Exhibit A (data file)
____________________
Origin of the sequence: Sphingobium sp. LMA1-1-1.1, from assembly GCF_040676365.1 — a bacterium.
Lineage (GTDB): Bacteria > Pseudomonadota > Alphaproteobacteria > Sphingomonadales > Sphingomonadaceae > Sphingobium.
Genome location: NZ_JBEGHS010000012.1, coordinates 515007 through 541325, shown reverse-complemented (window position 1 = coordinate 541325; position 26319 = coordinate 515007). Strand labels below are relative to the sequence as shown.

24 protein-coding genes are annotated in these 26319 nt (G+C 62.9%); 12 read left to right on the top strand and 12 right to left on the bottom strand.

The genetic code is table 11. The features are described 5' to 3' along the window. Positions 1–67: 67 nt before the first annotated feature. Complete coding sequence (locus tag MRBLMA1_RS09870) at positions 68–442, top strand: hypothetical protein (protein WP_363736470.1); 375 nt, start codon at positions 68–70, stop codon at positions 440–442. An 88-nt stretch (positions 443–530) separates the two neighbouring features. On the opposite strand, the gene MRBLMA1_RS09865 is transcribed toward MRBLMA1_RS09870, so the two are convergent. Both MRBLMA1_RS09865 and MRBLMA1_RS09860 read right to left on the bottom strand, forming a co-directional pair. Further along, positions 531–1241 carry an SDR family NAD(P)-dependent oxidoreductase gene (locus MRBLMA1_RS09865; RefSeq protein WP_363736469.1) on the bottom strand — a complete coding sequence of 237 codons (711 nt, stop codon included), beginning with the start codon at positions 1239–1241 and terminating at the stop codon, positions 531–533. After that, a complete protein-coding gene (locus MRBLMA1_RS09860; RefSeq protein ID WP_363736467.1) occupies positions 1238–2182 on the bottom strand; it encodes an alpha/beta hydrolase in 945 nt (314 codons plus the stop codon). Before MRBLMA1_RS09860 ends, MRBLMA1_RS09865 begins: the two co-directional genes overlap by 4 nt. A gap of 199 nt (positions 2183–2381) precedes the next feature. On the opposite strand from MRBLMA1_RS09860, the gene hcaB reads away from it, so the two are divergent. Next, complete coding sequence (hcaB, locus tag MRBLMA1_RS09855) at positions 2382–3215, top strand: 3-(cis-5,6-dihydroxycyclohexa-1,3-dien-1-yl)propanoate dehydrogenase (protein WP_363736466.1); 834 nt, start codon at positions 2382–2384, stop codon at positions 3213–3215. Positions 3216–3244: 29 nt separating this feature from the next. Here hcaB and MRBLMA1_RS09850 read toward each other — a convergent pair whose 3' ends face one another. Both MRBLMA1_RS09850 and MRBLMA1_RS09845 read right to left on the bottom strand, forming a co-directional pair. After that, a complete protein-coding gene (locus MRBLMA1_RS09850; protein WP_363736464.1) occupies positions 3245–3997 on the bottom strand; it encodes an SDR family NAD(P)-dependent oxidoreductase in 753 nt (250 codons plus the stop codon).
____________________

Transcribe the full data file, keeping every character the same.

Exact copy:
Origin of the sequence: Sphingobium sp. LMA1-1-1.1, from assembly GCF_040676365.1 — a bacterium.
Lineage (GTDB): Bacteria > Pseudomonadota > Alphaproteobacteria > Sphingomonadales > Sphingomonadaceae > Sphingobium.
Genome location: NZ_JBEGHS010000012.1, coordinates 515007 through 541325, shown reverse-complemented (window position 1 = coordinate 541325; position 26319 = coordinate 515007). Strand labels below are relative to the sequence as shown.

24 protein-coding genes are annotated in these 26319 nt (G+C 62.9%); 12 read left to right on the top strand and 12 right to left on the bottom strand.

The genetic code is table 11. The features are described 5' to 3' along the window. Positions 1–67: 67 nt before the first annotated feature. Complete coding sequence (locus tag MRBLMA1_RS09870) at positions 68–442, top strand: hypothetical protein (protein WP_363736470.1); 375 nt, start codon at positions 68–70, stop codon at positions 440–442. An 88-nt stretch (positions 443–530) separates the two neighbouring features. On the opposite strand, the gene MRBLMA1_RS09865 is transcribed toward MRBLMA1_RS09870, so the two are convergent. Both MRBLMA1_RS09865 and MRBLMA1_RS09860 read right to left on the bottom strand, forming a co-directional pair. Further along, positions 531–1241 carry an SDR family NAD(P)-dependent oxidoreductase gene (locus MRBLMA1_RS09865; RefSeq protein WP_363736469.1) on the bottom strand — a complete coding sequence of 237 codons (711 nt, stop codon included), beginning with the start codon at positions 1239–1241 and terminating at the stop codon, positions 531–533. After that, a complete protein-coding gene (locus MRBLMA1_RS09860; RefSeq protein ID WP_363736467.1) occupies positions 1238–2182 on the bottom strand; it encodes an alpha/beta hydrolase in 945 nt (314 codons plus the stop codon). Before MRBLMA1_RS09860 ends, MRBLMA1_RS09865 begins: the two co-directional genes overlap by 4 nt. A gap of 199 nt (positions 2183–2381) precedes the next feature. On the opposite strand from MRBLMA1_RS09860, the gene hcaB reads away from it, so the two are divergent. Next, complete coding sequence (hcaB, locus tag MRBLMA1_RS09855) at positions 2382–3215, top strand: 3-(cis-5,6-dihydroxycyclohexa-1,3-dien-1-yl)propanoate dehydrogenase (protein WP_363736466.1); 834 nt, start codon at positions 2382–2384, stop codon at positions 3213–3215. Positions 3216–3244: 29 nt separating this feature from the next. Here hcaB and MRBLMA1_RS09850 read toward each other — a convergent pair whose 3' ends face one another. Both MRBLMA1_RS09850 and MRBLMA1_RS09845 read right to left on the bottom strand, forming a co-directional pair. After that, a complete protein-coding gene (locus MRBLMA1_RS09850; protein WP_363736464.1) occupies positions 3245–3997 on the bottom strand; it encodes an SDR family NAD(P)-dependent oxidoreductase in 753 nt (250 codons plus the stop codon).